Electric cars and the COVID-19 effect


Personal Investing

10 August 2020

While sales of electric cars have increased in this pandemic, we believe that’s not wholly good news for European car manufacturers.

Car manufacturing in the UK is most definitely not firing on all cylinders. Recent figures from the Society of Motor Manufacturers and Traders (SMMT)[1] reveal that, for the first half of 2020, output has fallen to its lowest level since 1954. That puts the UK on track to make just 800,000 cars this year – a far cry from the two million the SMMT predicted for 2020 just before the UK’s decision to leave the European Union in June 2016.

The parlous state of the UK automotive market has been mirrored elsewhere in Europe. Economic lockdowns and weak consumer demand brought about by the onset of COVID-19 have had an understandably painful effect on the automotive sector.

A silver lining

However, one silver lining has been the continued increase in market share for battery electric vehicles, hybrids and plug-in hybrids (collectively known as electric vehicles or EVs). Statistics from Germany, France, the UK, Spain and Italy show that electric vehicles have steadily grown their share of vehicle sales, reaching as high as 16.0% in June 2020[2]. This compares with just over 6%[3]is the source/date the same for this as per Bloomberg? the same time a year ago and ahead of even the most optimistic forecasts.

The market share of battery electric vehicle (BEV) sales has also notched up healthy gains. For those needing a quick reminder, battery electric vehicles are 100% pure electric cars – powered solely by an electric battery which needs to be plugged into a power source to charge. European examples of BEVs include the BMW i3 and the Volkswagen e-Golf.

European governments – gearing up incentives

There can be few positive side-effects of this ongoing pandemic but the move towards a cleaner, greener environment must surely be one. Findings from a recent survey our firm undertook concluded that investors came alive when talking about climate change. You can read the report. European governments are themselves launching ‘green’ incentives. As a reaction to the fall in vehicle sales on account of COVID-19, the German government announced recently that it would double its share of purchase incentives for BEVs to €6,000. The French government plans to support sales of plug-in hybrids (PHEVs) with incentives ranging from €2,000 up to €7,000. While not as ‘pure’ as BEVs, PHEVs are equipped with both a liquid fuel tank and an internal combustion engine, allowing virtually unlimited driving.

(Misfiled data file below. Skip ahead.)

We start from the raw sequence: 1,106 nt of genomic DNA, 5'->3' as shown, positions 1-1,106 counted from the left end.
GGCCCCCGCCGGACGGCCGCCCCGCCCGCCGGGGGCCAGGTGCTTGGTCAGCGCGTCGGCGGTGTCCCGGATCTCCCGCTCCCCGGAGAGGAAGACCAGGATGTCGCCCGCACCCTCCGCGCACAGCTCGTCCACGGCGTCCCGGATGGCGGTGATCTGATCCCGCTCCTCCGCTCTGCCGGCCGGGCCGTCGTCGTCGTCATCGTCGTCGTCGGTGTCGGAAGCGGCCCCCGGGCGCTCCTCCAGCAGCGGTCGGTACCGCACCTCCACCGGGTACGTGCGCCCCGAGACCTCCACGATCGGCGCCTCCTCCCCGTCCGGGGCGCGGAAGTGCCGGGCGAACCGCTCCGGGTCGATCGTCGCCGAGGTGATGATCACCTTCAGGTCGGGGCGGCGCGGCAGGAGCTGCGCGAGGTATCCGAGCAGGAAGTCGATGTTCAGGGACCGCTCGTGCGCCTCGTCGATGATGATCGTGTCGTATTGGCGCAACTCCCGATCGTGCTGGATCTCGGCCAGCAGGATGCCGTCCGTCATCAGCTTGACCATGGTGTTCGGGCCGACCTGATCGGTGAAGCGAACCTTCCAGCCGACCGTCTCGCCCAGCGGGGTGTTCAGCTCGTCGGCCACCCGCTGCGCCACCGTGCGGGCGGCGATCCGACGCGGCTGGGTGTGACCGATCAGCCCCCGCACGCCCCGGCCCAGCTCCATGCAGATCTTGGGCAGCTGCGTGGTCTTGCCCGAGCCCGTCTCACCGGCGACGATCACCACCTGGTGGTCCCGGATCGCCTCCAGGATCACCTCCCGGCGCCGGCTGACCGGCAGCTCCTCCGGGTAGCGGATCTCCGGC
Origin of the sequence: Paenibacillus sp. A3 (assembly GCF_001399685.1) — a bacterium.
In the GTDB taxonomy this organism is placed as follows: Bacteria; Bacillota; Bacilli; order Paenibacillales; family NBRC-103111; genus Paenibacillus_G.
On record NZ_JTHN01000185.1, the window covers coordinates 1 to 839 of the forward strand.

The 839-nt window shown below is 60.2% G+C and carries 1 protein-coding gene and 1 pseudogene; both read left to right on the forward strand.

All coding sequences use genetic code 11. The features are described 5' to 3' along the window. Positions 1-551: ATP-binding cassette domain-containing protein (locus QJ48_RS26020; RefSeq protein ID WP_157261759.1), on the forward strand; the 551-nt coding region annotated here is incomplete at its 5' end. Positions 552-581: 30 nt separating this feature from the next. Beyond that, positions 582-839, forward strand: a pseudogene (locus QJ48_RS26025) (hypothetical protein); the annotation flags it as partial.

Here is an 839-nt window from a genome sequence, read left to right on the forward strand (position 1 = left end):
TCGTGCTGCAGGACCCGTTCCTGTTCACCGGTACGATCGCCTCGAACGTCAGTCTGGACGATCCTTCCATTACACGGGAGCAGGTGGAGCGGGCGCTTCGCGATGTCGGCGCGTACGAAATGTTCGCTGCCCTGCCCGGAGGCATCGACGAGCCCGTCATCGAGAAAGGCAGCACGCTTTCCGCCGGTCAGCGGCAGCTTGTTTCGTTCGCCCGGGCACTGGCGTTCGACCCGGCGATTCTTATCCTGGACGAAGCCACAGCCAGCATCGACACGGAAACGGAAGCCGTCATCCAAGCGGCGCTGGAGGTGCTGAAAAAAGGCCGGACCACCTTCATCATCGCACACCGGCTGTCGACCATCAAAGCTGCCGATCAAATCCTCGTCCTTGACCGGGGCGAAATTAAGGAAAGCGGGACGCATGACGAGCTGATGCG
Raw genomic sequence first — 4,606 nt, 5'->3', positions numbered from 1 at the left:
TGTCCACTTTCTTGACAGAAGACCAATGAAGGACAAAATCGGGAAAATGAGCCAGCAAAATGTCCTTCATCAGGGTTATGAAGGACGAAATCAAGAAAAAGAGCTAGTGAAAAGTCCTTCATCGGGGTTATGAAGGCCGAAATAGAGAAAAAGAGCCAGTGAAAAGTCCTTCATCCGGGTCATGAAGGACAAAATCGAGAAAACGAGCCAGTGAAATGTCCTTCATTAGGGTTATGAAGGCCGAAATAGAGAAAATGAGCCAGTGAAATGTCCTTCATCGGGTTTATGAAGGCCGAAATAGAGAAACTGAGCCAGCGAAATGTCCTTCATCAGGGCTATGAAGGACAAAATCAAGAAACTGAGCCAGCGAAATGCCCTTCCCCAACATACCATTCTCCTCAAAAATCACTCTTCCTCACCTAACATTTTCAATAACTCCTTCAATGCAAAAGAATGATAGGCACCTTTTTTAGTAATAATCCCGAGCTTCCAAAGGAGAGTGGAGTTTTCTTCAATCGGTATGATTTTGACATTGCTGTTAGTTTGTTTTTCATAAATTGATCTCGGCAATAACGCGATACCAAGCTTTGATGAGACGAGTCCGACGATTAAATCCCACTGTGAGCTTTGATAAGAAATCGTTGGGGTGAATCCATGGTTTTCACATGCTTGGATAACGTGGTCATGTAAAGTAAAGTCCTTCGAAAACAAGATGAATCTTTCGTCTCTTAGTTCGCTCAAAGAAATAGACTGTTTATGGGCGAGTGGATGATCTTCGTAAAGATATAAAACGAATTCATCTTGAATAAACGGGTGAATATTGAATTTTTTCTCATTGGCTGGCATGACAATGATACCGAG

Our Global Fixed Income team believes both government moves are a likely boost for the European automotive sector as manufacturers seek to avoid penalties for exceeding their CO2 emissions that could run into several billion euros if breached. This is not to mention the long-lasting reputational damage that could ensue if targets aren’t met.

A double-edged sword?

While the increase market share for EVs could be a definite bonus for the automotive sector, the team still sees roadblocks ahead for European car manufacturers.

The acceleration in EV take up will, in their view, shorten the remaining lifespan of combustion engine technologies such as diesel and petrol. And it is these more traditional technologies, with their relatively lower costs of production, that are currently more profitable to produce than EVs and which, through the cashflows they generate via sales, allow auto companies to pay dividends to investors, invest for the future and finance their sizeable borrowings. So, according to our Global Fixed Income Team, the European auto sector continues to face a rocky road ahead.          

[1] Source: SMMT as at 30 July 2020.

[2] Source: Bloomberg, National Auto Associations data, July 2020.

[3] Source: Bloomberg, National Auto Associations data, July 2020.

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Please remember the value of your investment and any income from it may fall as well as rise and is not guaranteed. You may get back less than you invest.

Please note the information, data and any references in this article were accurate at the time of writing. Please check the date of the content if you’re looking for up to date investment commentary or tax-year related information.